Madam Secretary may not be the best to anyone, but she will be the best for everyone - me, you, Wall Street and maybe even a few Bernie supporters. Bill Clinton got us family leave, plant closure act (Trump supporters forgot that one I'm sure), kept us out of war and economic ruin, and fooled around - so what! Bush gave us trillion dollar wars, scores of dead young men, a bunch more with PTSD, economic turmoil and yet the rich got richer - amazing. Yeah, vote that way again for a guy who maybe even worse than that! Obama also kept us out of war, guided one of the biggest economic recoveries in human history (and, probably didn't notice that the USA economy skipped the recessions in China and Europe!!), and gave us universal health care. And they want to string them up.

Why American 99%ers vote against their interests is beyond me and I'm likely to die with that. Hope my sons do better. It isn't the Clintons or Obama's fault that you got Trump - it is your RNC - who lauded him because of the new voters. But they were silly- those were new voters to the primaries!!! Open primaries were new as well, which skewed results. Court a dying breed - die with them. Court the new folks - Latin, young people, techies and more people with health care issues - you win.

I thought Cruz might challenge Clinton because he is smart, but that ship sailed. Obama haters better start focusing on defeating Bayh et al., or it will be a blue Christmas big time.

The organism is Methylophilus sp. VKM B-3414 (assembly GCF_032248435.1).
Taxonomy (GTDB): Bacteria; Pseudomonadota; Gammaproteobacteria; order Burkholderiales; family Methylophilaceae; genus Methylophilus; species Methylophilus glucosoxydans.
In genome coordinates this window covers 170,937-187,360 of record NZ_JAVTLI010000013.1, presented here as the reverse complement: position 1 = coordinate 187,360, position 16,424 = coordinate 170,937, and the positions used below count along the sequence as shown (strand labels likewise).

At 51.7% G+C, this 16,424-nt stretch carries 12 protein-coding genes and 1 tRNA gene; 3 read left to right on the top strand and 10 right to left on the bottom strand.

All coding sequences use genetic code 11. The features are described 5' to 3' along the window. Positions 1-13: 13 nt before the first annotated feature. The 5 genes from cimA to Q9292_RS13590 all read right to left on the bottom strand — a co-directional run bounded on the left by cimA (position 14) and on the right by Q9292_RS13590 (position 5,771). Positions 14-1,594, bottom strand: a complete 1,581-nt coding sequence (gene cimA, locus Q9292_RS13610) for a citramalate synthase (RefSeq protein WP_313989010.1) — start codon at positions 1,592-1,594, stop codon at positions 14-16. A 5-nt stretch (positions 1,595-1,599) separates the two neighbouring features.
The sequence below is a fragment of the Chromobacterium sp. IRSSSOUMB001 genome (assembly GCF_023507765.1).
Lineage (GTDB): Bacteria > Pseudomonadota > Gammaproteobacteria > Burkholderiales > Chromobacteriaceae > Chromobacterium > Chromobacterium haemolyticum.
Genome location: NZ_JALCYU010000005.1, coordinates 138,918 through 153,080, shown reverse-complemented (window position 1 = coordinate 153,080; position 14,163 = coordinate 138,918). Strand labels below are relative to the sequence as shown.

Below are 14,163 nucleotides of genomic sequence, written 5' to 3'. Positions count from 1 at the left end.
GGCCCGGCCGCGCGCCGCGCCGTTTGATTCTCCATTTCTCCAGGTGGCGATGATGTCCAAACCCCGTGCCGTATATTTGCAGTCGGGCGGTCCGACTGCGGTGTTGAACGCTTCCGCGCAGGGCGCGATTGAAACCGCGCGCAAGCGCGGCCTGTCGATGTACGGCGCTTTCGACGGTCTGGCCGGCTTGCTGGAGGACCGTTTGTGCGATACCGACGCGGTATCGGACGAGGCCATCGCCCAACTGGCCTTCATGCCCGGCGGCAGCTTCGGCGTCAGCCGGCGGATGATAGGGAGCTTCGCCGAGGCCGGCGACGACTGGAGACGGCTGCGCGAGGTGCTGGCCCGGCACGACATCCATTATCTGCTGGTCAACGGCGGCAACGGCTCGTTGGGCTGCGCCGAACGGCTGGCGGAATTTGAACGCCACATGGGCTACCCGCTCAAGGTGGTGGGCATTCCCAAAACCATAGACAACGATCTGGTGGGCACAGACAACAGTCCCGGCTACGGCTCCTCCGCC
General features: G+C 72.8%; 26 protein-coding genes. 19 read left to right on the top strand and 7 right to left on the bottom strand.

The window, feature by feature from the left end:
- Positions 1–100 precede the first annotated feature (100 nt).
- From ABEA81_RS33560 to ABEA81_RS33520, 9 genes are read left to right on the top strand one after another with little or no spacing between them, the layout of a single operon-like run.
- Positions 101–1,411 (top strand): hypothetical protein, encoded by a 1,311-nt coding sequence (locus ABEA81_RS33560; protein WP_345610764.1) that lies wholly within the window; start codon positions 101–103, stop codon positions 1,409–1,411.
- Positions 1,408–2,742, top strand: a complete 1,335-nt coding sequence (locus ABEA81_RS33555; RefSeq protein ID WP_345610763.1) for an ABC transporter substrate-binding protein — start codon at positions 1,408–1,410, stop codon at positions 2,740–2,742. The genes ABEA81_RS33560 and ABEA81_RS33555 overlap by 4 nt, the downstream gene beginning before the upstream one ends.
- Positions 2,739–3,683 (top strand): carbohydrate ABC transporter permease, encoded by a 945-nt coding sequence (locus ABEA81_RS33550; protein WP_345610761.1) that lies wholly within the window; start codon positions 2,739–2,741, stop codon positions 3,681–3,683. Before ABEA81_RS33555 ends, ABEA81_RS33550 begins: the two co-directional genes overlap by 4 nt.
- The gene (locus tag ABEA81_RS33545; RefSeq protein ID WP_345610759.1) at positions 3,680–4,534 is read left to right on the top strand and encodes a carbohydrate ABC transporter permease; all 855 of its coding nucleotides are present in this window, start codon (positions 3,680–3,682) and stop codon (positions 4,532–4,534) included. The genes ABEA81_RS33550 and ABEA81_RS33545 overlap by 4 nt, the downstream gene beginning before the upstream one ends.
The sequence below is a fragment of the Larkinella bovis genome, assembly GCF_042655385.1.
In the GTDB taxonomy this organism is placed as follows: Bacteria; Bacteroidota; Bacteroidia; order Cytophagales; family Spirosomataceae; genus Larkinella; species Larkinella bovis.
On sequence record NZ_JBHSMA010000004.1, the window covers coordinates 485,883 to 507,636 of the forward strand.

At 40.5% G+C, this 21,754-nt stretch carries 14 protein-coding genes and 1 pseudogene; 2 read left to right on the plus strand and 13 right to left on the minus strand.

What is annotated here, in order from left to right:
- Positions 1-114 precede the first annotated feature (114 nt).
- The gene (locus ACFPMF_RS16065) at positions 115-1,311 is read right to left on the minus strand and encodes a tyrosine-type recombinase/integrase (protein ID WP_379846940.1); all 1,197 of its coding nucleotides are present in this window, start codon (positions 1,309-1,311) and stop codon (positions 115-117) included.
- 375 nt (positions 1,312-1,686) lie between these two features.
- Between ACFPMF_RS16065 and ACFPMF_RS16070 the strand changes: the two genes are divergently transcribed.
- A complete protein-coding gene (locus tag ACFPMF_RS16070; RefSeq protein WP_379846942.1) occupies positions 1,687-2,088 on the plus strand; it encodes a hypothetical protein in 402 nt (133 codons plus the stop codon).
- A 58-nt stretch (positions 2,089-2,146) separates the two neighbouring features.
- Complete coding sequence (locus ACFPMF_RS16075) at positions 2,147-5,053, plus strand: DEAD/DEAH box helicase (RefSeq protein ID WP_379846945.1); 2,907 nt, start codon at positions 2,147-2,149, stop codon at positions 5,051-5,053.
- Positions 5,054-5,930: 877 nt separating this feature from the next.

Mike D
QUOTE(Southsider2k12 @ Aug 10 2016, 11:12 AM) *

Pence made the biggest mistake of his political career hitching his wagon to Trump.


I think Pence is going to be ok the way George H.W. Bush was - a real loyalist. The RNC/GOP folks will remember that he took one for the team. Pence is a fellow demagogue, but fairly harmless in a place like Indiana, where we pretty much run things without big brother. I see him running for Senator against Joe D down the road or picking up a cherry fat cat spot in Washington anytime soon.
Jesse B
All I will say Mike is I will cancel your vote out. #Never Hillary
diggler
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Trump needs to be more Trumpian. laugh.gif

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Mike D
QUOTE(Jesse B @ Aug 17 2016, 02:53 PM) *

All I will say Mike is I will cancel your vote out. #Never Hillary


1. you have no idea how I am going to vote
2. you missed the point of my blog
3. I am guessing you will get the last word on the post which is fine

I suspect Indiana will vote for trump given the pence factor and in some ways this is nice because most value loyalty. so if you live in Indiana...

however, if you live in Michigan, I think an "OMG" is in order - particular our neighbors in Berrien, read on
Trump losing western michigan and more


diggler
Pence builds bridges, alone

He’s reaching out to the GOP establishment in hopes of uniting the party, but the establishment isn’t warming to Trump, and Trump isn’t helping.

By MATTHEW NUSSBAUM

ALBUQUERQUE, New Mexico — Mike Pence is on a mission to mend fences between recalcitrant Republicans and Donald Trump, but Trump isn’t helping him do it.